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April 1973

Disseminated Intravascular Coagulation in Trypanosomiasis

Author Affiliations

La Jolla, Calif

From the departments of community medicine and medicine and pathology, University of California, San Diego School of Medicine, La Jolla.

Arch Intern Med. 1973;131(4):574-577. doi:10.1001/archinte.1973.00320100102014

Coagulation factors may be depleted in many different infections.1-3 In this country their depletion results primarily from severe bacterial infection, but in other parts of the world, where parasitic diseases are more common, it is possible that clotting factors may frequently disappear from the blood of patients with protozoal infections, as suggested by reports of intravascular coagulation in malaria.4,5 We have also observed depletion of clotting factors in a patient with African trypanosomiasis. Because there are no published descriptions of this complication of trypanosomiasis, we are reporting it to warn others of this serious problem in protozoan infections.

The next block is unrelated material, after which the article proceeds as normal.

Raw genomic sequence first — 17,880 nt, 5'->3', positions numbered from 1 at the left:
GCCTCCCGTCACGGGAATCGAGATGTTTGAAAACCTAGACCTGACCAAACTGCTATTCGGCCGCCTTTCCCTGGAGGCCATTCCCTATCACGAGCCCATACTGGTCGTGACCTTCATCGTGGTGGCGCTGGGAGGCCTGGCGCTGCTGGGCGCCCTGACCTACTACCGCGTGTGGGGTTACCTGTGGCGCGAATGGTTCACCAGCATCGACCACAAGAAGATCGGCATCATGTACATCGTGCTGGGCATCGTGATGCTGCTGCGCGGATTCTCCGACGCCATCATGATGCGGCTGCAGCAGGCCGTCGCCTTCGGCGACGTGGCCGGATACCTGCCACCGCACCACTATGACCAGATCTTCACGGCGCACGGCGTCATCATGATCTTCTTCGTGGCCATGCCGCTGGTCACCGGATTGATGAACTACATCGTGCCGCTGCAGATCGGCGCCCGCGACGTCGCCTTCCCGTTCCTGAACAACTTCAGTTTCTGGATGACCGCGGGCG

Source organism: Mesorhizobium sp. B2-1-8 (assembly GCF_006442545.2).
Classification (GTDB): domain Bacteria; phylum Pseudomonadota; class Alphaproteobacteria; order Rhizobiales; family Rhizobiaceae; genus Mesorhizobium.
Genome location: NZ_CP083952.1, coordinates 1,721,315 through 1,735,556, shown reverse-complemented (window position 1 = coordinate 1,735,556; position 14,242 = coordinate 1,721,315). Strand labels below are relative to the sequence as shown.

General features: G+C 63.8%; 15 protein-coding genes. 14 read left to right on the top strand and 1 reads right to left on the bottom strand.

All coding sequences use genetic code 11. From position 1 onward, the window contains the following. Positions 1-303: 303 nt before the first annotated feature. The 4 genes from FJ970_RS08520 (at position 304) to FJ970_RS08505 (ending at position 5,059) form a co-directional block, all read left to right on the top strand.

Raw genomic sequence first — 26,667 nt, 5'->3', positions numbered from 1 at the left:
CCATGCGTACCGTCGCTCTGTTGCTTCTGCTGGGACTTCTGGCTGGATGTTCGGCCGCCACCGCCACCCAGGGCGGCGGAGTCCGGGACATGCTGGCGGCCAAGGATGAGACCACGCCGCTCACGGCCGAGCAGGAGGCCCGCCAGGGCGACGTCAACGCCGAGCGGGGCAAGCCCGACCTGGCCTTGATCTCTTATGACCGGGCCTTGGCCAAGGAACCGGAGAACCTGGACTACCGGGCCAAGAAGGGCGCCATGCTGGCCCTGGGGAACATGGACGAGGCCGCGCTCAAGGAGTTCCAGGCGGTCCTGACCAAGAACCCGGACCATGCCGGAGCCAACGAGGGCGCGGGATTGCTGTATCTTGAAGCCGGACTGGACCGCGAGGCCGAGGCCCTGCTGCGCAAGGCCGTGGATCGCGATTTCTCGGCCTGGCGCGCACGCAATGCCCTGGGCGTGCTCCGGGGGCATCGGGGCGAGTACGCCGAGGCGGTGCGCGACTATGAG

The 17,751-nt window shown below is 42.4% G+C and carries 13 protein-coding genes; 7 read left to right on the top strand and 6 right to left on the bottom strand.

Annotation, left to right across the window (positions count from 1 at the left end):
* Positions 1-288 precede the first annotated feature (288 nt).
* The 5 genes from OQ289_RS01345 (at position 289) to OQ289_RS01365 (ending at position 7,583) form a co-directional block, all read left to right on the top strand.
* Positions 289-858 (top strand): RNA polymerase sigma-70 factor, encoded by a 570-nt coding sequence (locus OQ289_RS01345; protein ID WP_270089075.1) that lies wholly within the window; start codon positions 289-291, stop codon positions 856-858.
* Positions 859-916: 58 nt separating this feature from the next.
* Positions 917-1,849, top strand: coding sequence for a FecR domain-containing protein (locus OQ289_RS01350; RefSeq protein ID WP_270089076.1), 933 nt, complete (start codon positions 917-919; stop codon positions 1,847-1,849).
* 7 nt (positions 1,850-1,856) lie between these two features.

Patient Summary  A 19-year-old student was admitted to University Hospital with a diagnosis of African trypanosomiasis. He was one of ten Californians on a hunting safari in East Africa arriving in Maun, Botswana (formerly Bechuanaland) on July 31, 1970. All were heavily bitten by tsetse flies and no sleeping sickness

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